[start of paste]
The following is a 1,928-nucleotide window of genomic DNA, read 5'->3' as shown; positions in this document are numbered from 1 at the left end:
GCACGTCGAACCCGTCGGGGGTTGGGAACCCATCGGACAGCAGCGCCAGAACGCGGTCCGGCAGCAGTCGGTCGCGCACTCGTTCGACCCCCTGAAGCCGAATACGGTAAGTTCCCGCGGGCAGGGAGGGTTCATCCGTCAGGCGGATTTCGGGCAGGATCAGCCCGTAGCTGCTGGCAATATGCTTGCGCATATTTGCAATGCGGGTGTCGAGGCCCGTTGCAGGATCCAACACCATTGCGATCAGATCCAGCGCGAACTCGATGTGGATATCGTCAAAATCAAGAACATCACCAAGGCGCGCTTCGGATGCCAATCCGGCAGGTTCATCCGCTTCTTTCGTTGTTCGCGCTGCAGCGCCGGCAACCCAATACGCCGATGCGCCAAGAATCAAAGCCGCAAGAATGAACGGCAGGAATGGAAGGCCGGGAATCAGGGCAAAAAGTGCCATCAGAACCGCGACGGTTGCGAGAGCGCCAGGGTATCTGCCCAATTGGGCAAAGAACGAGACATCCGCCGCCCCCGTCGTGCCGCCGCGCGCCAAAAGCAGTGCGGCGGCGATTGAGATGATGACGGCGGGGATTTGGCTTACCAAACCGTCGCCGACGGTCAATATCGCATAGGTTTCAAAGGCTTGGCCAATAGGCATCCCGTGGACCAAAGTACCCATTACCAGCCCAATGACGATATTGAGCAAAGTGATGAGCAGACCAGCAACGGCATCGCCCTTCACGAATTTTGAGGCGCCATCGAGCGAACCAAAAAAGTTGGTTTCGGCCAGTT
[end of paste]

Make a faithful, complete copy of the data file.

The following is a 1,928-nucleotide window of genomic DNA, read 5'->3' as shown; positions in this document are numbered from 1 at the left end:
GCACGTCGAACCCGTCGGGGGTTGGGAACCCATCGGACAGCAGCGCCAGAACGCGGTCCGGCAGCAGTCGGTCGCGCACTCGTTCGACCCCCTGAAGCCGAATACGGTAAGTTCCCGCGGGCAGGGAGGGTTCATCCGTCAGGCGGATTTCGGGCAGGATCAGCCCGTAGCTGCTGGCAATATGCTTGCGCATATTTGCAATGCGGGTGTCGAGGCCCGTTGCAGGATCCAACACCATTGCGATCAGATCCAGCGCGAACTCGATGTGGATATCGTCAAAATCAAGAACATCACCAAGGCGCGCTTCGGATGCCAATCCGGCAGGTTCATCCGCTTCTTTCGTTGTTCGCGCTGCAGCGCCGGCAACCCAATACGCCGATGCGCCAAGAATCAAAGCCGCAAGAATGAACGGCAGGAATGGAAGGCCGGGAATCAGGGCAAAAAGTGCCATCAGAACCGCGACGGTTGCGAGAGCGCCAGGGTATCTGCCCAATTGGGCAAAGAACGAGACATCCGCCGCCCCCGTCGTGCCGCCGCGCGCCAAAAGCAGTGCGGCGGCGATTGAGATGATGACGGCGGGGATTTGGCTTACCAAACCGTCGCCGACGGTCAATATCGCATAGGTTTCAAAGGCTTGGCCAATAGGCATCCCGTGGACCAAAGTACCCATTACCAGCCCAATGACGATATTGAGCAAAGTGATGAGCAGACCAGCAACGGCATCGCCCTTCACGAATTTTGAGGCGCCATCGAGCGAACCAAAAAAGTTGGTTTCGGCCAGTT